It’s been one heck of a season both on and off the pitch. As unforgettable as our first foray into the Premier League in 2013. There’s so much to love and hate in equal measure about the top flight and so here I list the five things I will really miss about the Premier League (should relegation be confirmed).
- Appearing on Match of the Day
Match of the Day is a footballing institute and there’s genuinely a shiver of excitement seeing your side appear on the opening credits. It’s a surreal moment when Alan Shearer begins to argue with Danny Murphy as to why Cardiff may struggle this season (and he was right).
Watching MOTD with my father for the past 20 years has become some sort of weekly pilgrimage to the Bluebirds altar and the theme tune signifies the cracking open of cans and kebabs.
How wonderful it is seeing Cardiff appear on the hallowed turf and seeing Gary Lineker’s pained expression as Victor Camarasa scored a late winner at the King Power stadium.
- Increased press coverage
As we all know, the Premier League has become the titan of all juggernauts, consuming multiple headlines and television channel hours. It is therefore, something to behold when Cardiff are one of the regulars on Sky Sports News.
For many a year, the South Wales Echo was the only outlet of information on the Bluebirds, not so any longer. The plethora of websites, fan sites and news outlets covering the Premier League means you’re never more than a few clicks away from new content.
This may, of course, be a bad thing.
- Top quality football week in, week out
The Premier League is often described as; “The best league in the world” (I’m not sure what these people mean by best, when the Premier League hasn’t had a Champions League winner in years) and to be fair, it really does have an unbelievable amount of footballing talent on display.
Whilst the Championship has also undergone an immense transformation of it’s own in the last five years and you’re just as likely to see tiki-taka on display in the Championship as the Premier League these days, it’s not the top table is it?
Cardiff were roundly criticised for their supposedly antiquated style of play and if we’re all honest, the contrast in styles has been stark this season in particular.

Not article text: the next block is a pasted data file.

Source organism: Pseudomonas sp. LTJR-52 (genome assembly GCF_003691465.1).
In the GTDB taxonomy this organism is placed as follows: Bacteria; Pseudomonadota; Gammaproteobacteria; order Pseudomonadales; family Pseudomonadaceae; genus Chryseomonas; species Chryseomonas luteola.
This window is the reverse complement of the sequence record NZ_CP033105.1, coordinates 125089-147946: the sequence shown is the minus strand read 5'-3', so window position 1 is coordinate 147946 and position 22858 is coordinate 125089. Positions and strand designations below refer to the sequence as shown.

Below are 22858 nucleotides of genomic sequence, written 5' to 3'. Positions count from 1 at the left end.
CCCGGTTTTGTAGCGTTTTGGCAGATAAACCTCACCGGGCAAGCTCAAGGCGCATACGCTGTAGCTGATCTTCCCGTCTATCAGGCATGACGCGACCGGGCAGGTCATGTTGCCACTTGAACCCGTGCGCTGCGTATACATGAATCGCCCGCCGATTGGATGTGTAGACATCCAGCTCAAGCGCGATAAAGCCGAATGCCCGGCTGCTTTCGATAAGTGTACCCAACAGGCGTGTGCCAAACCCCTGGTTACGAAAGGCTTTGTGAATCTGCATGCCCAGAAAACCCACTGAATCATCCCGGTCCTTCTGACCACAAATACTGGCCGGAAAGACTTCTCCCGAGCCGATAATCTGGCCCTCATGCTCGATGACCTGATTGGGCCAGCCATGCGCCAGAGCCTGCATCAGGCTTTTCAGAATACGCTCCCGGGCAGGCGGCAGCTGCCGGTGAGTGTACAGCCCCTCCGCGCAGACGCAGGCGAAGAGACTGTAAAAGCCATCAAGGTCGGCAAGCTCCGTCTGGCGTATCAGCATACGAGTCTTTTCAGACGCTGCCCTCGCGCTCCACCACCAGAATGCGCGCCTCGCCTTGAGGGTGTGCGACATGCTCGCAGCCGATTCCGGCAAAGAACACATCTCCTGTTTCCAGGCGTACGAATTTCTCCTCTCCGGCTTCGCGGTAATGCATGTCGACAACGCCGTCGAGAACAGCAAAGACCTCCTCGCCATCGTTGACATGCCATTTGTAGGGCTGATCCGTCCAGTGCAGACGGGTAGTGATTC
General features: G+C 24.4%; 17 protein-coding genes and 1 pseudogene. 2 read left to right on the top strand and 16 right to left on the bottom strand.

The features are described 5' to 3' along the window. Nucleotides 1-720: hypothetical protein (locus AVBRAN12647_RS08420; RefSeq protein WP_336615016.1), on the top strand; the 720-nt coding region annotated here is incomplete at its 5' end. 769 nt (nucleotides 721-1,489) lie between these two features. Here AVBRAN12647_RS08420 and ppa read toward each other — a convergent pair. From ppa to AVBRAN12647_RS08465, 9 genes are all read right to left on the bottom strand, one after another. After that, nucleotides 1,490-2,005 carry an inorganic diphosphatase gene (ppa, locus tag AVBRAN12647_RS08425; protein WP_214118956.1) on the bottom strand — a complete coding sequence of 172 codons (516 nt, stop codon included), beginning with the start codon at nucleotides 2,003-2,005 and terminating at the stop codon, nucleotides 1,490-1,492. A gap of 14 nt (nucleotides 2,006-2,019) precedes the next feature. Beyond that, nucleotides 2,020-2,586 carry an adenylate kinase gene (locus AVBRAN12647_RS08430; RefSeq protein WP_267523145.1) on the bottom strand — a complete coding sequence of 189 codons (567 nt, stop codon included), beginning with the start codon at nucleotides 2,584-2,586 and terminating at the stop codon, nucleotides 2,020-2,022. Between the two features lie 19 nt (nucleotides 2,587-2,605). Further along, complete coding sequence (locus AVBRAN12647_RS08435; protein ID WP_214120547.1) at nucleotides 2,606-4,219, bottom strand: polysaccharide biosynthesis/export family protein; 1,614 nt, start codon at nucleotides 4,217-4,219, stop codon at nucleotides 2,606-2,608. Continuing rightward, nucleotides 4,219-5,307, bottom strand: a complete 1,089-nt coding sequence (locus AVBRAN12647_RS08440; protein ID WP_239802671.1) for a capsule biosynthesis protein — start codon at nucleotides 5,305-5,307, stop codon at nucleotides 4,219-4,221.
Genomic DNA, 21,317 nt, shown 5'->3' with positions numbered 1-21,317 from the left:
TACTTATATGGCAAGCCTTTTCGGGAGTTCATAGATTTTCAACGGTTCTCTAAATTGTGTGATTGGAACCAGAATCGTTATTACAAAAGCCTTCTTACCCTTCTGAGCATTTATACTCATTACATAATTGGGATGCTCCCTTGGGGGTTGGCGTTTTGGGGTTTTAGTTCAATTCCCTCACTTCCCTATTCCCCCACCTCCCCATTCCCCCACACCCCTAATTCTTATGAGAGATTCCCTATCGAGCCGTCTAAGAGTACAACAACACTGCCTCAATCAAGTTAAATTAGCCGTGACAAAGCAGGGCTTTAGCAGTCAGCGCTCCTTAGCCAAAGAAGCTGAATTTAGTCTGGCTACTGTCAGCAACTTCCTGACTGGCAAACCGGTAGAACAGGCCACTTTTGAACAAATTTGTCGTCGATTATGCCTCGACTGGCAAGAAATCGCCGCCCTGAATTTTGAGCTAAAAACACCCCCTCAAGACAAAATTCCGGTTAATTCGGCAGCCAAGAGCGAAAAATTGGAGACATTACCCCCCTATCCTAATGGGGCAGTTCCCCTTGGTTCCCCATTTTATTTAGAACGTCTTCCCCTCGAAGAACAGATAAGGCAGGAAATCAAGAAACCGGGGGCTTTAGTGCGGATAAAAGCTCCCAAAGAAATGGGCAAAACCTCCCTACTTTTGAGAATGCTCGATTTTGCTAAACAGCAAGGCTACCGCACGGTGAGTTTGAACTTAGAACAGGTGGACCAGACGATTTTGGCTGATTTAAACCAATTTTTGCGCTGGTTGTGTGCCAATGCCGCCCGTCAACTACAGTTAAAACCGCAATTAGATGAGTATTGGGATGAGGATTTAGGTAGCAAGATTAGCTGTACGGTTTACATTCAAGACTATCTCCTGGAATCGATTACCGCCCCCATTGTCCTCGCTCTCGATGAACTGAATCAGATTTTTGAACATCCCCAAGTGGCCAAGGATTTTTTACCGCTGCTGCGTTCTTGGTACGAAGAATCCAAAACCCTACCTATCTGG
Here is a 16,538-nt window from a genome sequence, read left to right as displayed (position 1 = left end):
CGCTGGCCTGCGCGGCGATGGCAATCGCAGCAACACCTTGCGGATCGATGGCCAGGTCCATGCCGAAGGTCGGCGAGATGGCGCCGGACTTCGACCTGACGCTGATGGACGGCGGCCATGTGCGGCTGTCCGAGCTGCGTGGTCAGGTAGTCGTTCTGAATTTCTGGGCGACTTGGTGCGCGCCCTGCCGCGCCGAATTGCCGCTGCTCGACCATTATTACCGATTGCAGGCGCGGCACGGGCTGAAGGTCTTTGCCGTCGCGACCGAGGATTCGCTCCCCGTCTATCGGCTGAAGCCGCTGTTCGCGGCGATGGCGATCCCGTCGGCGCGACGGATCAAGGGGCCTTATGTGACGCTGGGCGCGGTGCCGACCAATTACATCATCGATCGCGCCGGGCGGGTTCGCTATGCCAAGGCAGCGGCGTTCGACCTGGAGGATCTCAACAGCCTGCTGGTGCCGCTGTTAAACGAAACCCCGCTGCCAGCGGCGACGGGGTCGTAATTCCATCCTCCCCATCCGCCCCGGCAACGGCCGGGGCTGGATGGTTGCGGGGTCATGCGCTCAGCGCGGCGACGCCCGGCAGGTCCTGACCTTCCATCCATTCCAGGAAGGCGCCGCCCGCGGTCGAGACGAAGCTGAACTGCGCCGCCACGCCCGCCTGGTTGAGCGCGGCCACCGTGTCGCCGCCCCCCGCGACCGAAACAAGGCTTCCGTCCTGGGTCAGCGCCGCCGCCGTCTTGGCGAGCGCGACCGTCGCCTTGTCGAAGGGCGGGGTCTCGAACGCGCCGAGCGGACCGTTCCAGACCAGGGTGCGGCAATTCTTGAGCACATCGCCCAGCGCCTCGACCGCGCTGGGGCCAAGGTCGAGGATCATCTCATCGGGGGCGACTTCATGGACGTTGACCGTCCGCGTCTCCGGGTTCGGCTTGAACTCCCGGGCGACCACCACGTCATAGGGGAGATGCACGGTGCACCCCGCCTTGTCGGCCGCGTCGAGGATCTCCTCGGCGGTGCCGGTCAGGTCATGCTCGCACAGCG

The Premier League is in many ways a ruthless division. If you’re not at the very top of your game and taking the few chances you create, you’ll find yourself on the wrong end of a drubbing. This does of course leave a bad taste, but poor quality it is not.
- Increased home attendances and enhanced atmosphere
Cardiff’s average attendance has increased by 10,000 between last season’s promotion and this season’s tumultuous Premier League campaign. Anyone who has had the pleasure of hearing the Cardiff City Stadium roar when packed to the rafters (think the Fulham win or late Brighton winner) will know what I mean.
There’s something special about the waves of blue facing off a vociferous away support (Manchester United were decent) and at times, it’s felt like the supporters have lifted the team to new heights.
There’s definitely a borderline-obsession these days with the atmosphere created, but having visited multiple stadiums this season, a capacity crowd at the Cardiff City Stadium is a sight and sound to behold.
- Footballing and management stars at the Cardiff City Stadium
Am I the only one who gets a tingle of excitement looking over at the dugouts and seeing Neil Warnock remonstrate with Pep Guardiola or Jürgen Klopp over yet another missed penalty decision? The Premier League is rife with stars both on and off the pitch and it’s been a genuine buzz watching the stars arrive.
There’s been an abundance this season of superstars adorning the carpet that is the Cardiff City Stadium pitch. Seeing the likes of David De Gea, Sergio Aguero, Eden Hazard and Mohammed Salah set foot on the hallowed ground (and usually break Bluebirds’ hearts) has been a sight to behold.
Couple this with management-kingpins like Guardiola and Klopp, we’ve had footballing royalty at the CCS this season and I will really miss this.
The Premier League does have a touch of the King Midas about it, it’s laden with gold but can leave you feeling miserable and unfulfilled. It leads you to apparent glory only to see your team regularly bent over the barrel and left red-faced.
In light of this, what WON’T I miss should we get relegated?